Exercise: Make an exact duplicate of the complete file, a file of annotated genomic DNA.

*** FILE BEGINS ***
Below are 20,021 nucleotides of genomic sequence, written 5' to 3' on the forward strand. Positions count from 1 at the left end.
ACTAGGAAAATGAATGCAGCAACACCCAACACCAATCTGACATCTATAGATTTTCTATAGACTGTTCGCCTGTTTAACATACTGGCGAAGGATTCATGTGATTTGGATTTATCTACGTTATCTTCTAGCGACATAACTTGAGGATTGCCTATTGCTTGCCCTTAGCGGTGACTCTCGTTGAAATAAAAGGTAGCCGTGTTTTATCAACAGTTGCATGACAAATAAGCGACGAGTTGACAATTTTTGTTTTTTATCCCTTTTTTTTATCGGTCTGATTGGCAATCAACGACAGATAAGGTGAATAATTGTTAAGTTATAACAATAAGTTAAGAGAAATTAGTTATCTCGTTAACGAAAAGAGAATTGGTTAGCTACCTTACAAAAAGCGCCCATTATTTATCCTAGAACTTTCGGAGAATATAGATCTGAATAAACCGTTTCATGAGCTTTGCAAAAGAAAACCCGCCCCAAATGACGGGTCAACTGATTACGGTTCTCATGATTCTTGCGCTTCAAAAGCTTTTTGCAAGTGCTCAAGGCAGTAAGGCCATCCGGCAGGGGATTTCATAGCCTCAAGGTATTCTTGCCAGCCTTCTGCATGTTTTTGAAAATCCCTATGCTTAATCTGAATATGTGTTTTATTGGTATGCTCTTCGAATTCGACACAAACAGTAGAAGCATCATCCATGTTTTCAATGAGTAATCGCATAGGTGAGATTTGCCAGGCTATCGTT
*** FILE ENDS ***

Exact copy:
Below are 20,021 nucleotides of genomic sequence, written 5' to 3' on the forward strand. Positions count from 1 at the left end.
ACTAGGAAAATGAATGCAGCAACACCCAACACCAATCTGACATCTATAGATTTTCTATAGACTGTTCGCCTGTTTAACATACTGGCGAAGGATTCATGTGATTTGGATTTATCTACGTTATCTTCTAGCGACATAACTTGAGGATTGCCTATTGCTTGCCCTTAGCGGTGACTCTCGTTGAAATAAAAGGTAGCCGTGTTTTATCAACAGTTGCATGACAAATAAGCGACGAGTTGACAATTTTTGTTTTTTATCCCTTTTTTTTATCGGTCTGATTGGCAATCAACGACAGATAAGGTGAATAATTGTTAAGTTATAACAATAAGTTAAGAGAAATTAGTTATCTCGTTAACGAAAAGAGAATTGGTTAGCTACCTTACAAAAAGCGCCCATTATTTATCCTAGAACTTTCGGAGAATATAGATCTGAATAAACCGTTTCATGAGCTTTGCAAAAGAAAACCCGCCCCAAATGACGGGTCAACTGATTACGGTTCTCATGATTCTTGCGCTTCAAAAGCTTTTTGCAAGTGCTCAAGGCAGTAAGGCCATCCGGCAGGGGATTTCATAGCCTCAAGGTATTCTTGCCAGCCTTCTGCATGTTTTTGAAAATCCCTATGCTTAATCTGAATATGTGTTTTATTGGTATGCTCTTCGAATTCGACACAAACAGTAGAAGCATCATCCATGTTTTCAATGAGTAATCGCATAGGTGAGATTTGCCAGGCTATCGTT